You have developed a shared agenda for change and the department seems enthusiastic about effecting real improvement. However, there appears to be an overwhelming amount of work for you alone and you are worried if you try to lead everything, everyone will find fault in some aspect of every effort. How do you distribute the workload and ensure everyone has ‘skin in the game’?
While committees and individuals have ongoing responsibilities, sometimes extraordinary initiatives require a different strategy for implementation. One way to address these extraordinary initiatives is to create a task force. Task forces, compared with committees, have a specific task (or set of tasks), are comprised of individuals specifically in charge of delivering that task, and generally have a specific time frame in order to do so.
Task forces, like committees, need terms of reference. The goals for the task force and its measures of success must be explicit. In contrast to committees where a single chair is usually chosen, it may be useful to have co-leaders. Co-leaders from two different disciplines can set the expectation for multidisciplinary involvement and minimize the possibility that professional hierarchy will influence deliberations and decisions. Task force leadership is also an opportunity for both leadership development and the testing of future leaders (see Leadership Development ). The roles of each member of the task force should be discussed as a group and agreed upon. While the chair(s) is/are often assigned, the membership of the task force can be volunteers with varied expertise and added to as needed. Like committees, however, members of the task force should be clear that they are not participating to represent their constituencies, but to accomplish task force objectives. Any axe grinding needs to be left at the door.
Rather than allowing a task force to develop its own work schedule, it may be useful to set specific expectations. For example, rather than letting the task force schedule meetings on an ad hoc basis, meetings should ideally be scheduled on a regular basis either weekly or biweekly. Expectations for completion of the task force objectives should be no longer than 12–18 months to ensure momentum is not lost.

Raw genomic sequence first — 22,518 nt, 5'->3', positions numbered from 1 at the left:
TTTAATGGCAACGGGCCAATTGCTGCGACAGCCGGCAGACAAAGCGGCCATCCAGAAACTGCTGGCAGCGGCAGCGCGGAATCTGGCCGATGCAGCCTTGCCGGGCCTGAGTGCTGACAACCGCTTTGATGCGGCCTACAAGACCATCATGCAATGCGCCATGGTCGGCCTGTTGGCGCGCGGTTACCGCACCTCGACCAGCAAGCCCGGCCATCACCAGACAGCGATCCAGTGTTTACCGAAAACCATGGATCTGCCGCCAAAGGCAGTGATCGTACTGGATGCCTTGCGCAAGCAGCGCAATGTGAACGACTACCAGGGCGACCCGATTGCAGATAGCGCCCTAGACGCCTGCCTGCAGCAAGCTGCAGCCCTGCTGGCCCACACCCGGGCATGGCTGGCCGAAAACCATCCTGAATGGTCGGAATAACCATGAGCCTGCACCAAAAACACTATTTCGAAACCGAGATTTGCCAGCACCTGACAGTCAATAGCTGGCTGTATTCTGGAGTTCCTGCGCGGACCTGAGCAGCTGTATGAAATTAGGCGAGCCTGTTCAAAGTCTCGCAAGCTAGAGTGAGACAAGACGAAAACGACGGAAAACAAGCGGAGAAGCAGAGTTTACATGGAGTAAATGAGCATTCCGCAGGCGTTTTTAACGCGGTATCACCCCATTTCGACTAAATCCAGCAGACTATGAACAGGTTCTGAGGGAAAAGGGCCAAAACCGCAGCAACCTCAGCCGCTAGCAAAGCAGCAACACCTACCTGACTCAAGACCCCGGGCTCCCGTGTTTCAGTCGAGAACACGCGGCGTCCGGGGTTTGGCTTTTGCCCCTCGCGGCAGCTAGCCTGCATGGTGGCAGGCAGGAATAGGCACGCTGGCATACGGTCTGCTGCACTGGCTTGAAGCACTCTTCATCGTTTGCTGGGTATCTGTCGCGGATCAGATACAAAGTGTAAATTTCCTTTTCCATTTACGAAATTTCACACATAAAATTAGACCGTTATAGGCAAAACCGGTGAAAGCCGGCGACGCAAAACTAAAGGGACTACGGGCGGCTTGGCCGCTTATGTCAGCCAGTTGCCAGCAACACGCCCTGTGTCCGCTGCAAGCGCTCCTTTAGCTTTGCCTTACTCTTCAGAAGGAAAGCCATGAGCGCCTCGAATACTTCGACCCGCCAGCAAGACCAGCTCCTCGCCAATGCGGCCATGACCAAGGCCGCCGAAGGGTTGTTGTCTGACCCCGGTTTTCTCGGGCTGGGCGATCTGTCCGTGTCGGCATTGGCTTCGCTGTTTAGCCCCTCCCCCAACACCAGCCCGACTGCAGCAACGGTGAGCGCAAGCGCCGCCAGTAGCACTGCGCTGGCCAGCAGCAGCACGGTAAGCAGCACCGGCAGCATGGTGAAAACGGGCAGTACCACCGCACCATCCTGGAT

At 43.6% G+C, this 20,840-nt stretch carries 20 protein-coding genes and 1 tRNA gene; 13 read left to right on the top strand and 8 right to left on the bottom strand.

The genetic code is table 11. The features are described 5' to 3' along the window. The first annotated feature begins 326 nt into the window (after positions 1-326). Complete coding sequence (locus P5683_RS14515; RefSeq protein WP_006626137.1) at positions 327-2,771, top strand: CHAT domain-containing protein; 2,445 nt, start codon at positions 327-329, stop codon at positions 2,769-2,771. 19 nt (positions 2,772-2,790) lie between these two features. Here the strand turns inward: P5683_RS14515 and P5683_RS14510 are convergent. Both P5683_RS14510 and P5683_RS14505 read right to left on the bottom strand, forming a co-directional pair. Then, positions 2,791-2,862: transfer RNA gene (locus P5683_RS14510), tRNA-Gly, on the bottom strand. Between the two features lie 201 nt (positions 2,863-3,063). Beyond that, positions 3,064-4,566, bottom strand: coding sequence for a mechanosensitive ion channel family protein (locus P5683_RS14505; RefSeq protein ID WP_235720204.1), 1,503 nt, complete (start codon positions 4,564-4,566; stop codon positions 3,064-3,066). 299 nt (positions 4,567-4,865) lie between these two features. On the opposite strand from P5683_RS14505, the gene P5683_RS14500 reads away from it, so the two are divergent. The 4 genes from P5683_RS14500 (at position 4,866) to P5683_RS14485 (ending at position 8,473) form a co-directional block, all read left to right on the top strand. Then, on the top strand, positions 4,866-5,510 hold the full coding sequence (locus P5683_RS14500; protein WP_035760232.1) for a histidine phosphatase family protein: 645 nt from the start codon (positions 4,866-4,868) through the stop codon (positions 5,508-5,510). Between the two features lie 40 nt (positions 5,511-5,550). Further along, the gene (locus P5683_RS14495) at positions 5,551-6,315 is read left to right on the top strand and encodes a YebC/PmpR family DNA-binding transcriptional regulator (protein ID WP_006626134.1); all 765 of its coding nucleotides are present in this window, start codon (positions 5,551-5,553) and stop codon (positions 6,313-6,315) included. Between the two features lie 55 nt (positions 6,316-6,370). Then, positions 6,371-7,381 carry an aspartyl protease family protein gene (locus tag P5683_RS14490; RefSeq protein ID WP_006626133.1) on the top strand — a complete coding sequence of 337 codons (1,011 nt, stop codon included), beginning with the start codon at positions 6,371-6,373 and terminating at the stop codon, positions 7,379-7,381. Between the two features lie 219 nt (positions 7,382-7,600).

Task forces need support to be successful. At a minimum, that support should include administrative (i.e. to set up meetings, take minutes, follow up action items, circulate minutes and agendas, etc.) and a mechanism to collect data. Data is vital to understand the task and, in many cases, measure success. Two other valuable skills that can support a task force are project management (i.e. to set up and manage time lines) and process improvement (i.e. to provide methodological support for complex change management challenges).
To keep the task force on track, have it report its progress to an individual (i.e. leader) or committee (i.e. leadership team) monthly or bi-monthly. Task forces should also develop its own communication strategy to engage the broader community and keep the constituents informed. The final outcome of the task force should be a tangible measureable accomplishment(s), and not a set of recommendations for more or alternative actions.
In conclusion, task forces differ from committees in that they have narrow time-limited mandates with an explicit and narrow set of goals. If given appropriate guidance, tangible support and held accountable for progress against goals, task forces are an effective strategy to achieve meaningful change.